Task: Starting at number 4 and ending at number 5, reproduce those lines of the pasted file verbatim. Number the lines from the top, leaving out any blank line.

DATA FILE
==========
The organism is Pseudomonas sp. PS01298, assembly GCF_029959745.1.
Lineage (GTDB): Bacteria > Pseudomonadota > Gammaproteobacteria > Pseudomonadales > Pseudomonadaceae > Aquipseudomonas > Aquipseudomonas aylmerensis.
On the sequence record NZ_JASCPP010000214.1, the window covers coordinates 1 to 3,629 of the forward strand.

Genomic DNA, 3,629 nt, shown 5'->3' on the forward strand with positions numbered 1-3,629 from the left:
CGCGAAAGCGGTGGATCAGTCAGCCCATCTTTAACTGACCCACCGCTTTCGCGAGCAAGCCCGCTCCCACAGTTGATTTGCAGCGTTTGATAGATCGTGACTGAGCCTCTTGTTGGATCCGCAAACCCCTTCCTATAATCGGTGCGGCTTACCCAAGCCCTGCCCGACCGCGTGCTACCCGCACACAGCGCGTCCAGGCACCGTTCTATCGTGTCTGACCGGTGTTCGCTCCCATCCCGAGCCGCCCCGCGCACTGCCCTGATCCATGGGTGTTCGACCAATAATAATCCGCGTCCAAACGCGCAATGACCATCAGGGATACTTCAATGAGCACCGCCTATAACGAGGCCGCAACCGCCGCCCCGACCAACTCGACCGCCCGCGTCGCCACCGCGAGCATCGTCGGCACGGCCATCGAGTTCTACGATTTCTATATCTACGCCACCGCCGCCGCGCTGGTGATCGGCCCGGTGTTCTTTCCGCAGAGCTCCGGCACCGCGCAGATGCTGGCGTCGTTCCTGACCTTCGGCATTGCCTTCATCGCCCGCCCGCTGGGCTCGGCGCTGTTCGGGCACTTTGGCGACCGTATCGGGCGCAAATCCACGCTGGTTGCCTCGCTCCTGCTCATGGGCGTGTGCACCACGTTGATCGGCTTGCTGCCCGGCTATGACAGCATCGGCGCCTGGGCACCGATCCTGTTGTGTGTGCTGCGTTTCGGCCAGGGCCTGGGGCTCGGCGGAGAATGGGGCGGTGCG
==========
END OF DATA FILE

Genomic DNA, 3,629 nt, shown 5'->3' on the forward strand with positions numbered 1-3,629 from the left:
CGCGAAAGCGGTGGATCAGTCAGCCCATCTTTAACTGACCCACCGCTTTCGCGAGCAAGCCCGCTCCCACAGTTGATTTGCAGCGTTTGATAGATCGTGACTGAGCCTCTTGTTGGATCCGCAAACCCCTTCCTATAATCGGTGCGGCTTACCCAAGCCCTGCCCGACCGCGTGCTACCCGCACACAGCGCGTCCAGGCACCGTTCTATCGTGTCTGACCGGTGTTCGCTCCCATCCCGAGCCGCCCCGCGCACTGCCCTGATCCATGGGTGTTCGACCAATAATAATCCGCGTCCAAACGCGCAATGACCATCAGGGATACTTCAATGAGCACCGCCTATAACGAGGCCGCAACCGCCGCCCCGACCAACTCGACCGCCCGCGTCGCCACCGCGAGCATCGTCGGCACGGCCATCGAGTTCTACGATTTCTATATCTACGCCACCGCCGCCGCGCTGGTGATCGGCCCGGTGTTCTTTCCGCAGAGCTCCGGCACCGCGCAGATGCTGGCGTCGTTCCTGACCTTCGGCATTGCCTTCATCGCCCGCCCGCTGGGCTCGGCGCTGTTCGGGCACTTTGGCGACCGTATCGGGCGCAAATCCACGCTGGTTGCCTCGCTCCTGCTCATGGGCGTGTGCACCACGTTGATCGGCTTGCTGCCCGGCTATGACAGCATCGGCGCCTGGGCACCGATCCTGTTGTGTGTGCTGCGTTTCGGCCAGGGCCTGGGGCTCGGCGGAGAATGGGGCGGTGCG